The law prohibits nonprofits from supporting partisan campaign activity. According to a determination letter from the Internal Revenue Service dated June 20, 2019, Women2Women qualifies as of June 7 for a 501(c)(3) tax designation, which is given to nonprofit groups and allows donors to make tax-deductible contributions. Further, Women2Women identifies as a 501(c)(3) on its official Instagram page.

Chamberlain's admission that she uses Women2Women focus group data to provide insights to benefit Republicans raises a red flag, said Noti of the Campaign Legal Center. "If it's information to be used for campaign purposes — 'Here's what your constituents are talking about, and here's what you need to say or do to get reelected' — that's impermissible," Noti said. "Maybe they're very careful about how they word it to try to walk that fine line, but that is certainly getting very, very close to, if not across, the border of legality."

When asked how Women2Women could engage in political activity, Ose said Women2Women's application for 501(c)(3) status is not yet finalized, despite IRS documentation to the contrary. "When it is finalized, we will comply with laws governing 501(c)(3) organizations," Ose said.

NPR contacted, Mark Diskin, a D.C.-based tax attorney, who said he is not aware of any finalization process. "Once you receive a determination letter from the IRS, you are considered a 501(c)(3)," Diskin said.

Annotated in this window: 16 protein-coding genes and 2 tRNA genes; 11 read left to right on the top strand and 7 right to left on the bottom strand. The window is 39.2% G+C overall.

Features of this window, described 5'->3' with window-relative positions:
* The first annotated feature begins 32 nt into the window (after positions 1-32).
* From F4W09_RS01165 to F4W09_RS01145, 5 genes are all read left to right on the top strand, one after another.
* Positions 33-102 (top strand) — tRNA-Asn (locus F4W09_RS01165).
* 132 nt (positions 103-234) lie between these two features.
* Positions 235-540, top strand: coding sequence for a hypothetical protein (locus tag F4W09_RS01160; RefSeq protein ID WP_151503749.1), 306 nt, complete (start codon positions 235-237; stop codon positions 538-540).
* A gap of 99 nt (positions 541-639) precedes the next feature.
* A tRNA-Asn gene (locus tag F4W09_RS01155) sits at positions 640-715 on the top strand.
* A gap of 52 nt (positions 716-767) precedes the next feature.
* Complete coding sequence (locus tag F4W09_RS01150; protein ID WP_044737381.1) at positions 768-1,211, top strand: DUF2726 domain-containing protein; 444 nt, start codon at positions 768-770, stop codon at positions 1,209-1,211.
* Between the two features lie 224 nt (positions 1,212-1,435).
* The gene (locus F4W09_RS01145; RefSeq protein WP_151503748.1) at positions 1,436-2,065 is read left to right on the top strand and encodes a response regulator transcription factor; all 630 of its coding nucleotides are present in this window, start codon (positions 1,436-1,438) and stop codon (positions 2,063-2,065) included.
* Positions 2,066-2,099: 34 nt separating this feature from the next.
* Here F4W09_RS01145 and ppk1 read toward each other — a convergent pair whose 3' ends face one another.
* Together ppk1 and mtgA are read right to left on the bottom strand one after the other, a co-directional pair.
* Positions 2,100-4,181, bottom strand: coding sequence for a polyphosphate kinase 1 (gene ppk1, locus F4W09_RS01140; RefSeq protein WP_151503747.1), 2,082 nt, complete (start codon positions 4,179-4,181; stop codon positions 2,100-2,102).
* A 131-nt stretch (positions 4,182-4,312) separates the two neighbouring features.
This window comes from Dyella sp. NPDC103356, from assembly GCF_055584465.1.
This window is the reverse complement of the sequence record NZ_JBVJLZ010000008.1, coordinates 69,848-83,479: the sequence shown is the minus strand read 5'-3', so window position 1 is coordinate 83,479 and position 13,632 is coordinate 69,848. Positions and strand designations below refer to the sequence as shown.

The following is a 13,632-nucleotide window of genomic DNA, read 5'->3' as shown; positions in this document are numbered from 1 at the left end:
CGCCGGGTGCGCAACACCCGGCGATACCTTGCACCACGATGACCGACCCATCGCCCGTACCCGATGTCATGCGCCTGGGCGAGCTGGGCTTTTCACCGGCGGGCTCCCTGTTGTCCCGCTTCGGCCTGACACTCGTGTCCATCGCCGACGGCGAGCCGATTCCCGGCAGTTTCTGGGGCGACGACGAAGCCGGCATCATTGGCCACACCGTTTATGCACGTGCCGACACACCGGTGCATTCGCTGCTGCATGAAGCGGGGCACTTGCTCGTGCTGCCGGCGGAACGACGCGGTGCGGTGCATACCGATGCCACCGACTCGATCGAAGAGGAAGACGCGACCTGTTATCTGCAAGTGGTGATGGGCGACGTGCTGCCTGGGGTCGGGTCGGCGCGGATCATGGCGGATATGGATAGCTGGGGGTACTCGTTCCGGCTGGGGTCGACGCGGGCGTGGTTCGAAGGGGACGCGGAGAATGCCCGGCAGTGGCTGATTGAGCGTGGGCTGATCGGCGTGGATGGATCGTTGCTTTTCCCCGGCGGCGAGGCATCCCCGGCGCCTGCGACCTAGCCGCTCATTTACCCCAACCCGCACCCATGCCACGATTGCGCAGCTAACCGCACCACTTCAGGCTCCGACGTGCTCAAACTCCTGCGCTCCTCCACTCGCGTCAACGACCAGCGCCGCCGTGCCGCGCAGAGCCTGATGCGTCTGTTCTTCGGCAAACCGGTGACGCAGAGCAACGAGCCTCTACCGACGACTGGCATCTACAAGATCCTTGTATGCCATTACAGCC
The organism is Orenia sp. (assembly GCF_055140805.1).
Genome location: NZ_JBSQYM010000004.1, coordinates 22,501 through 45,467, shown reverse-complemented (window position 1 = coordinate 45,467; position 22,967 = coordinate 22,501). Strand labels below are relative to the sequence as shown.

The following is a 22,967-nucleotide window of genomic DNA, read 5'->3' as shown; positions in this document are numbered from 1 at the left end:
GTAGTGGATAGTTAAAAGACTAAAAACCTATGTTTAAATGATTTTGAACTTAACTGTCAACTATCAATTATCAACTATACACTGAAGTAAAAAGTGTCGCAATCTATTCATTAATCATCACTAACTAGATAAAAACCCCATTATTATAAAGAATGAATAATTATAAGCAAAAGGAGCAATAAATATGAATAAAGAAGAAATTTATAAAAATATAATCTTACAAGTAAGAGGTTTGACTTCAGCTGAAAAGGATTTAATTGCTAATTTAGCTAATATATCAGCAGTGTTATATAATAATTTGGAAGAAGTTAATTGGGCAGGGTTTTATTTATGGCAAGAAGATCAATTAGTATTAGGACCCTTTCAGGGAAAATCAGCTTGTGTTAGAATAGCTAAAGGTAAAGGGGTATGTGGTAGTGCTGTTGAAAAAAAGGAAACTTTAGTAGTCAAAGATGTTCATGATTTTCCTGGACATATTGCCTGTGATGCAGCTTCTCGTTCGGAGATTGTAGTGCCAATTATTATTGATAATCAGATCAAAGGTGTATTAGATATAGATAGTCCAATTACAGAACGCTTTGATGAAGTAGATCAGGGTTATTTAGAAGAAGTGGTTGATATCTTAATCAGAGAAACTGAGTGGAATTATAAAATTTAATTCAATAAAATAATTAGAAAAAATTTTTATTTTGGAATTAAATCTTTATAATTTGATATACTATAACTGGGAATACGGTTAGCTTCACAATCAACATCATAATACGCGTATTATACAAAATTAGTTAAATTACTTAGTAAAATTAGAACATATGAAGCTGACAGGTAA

The impact: "It's been heartbreaking to watch"

The quiet implosion of the relationship between the Republican Main Street Caucus and the Republican Main Street Partnership comes at a consequential time for the GOP. The party is struggling to recruit more centrist, diverse, female candidates to give Republicans a fighting chance at winning a House majority again in 2020. "Now is the time we need it," said one source.

"It's been heartbreaking to watch," said a second source, who added: "We saw so much opportunity to really build a first-class infrastructure." The pervasive, ongoing concerns about Chamberlain and her management simply raised too many red flags to continue work in a caucus that shared its name, multiple sources said.

Lawmakers in the Republican Main Street Caucus had no oversight of the private Republican Main Street Partnership or control over its decision-making, but politically, the public would be less likely to differentiate the two if it were ever caught up in a scandal.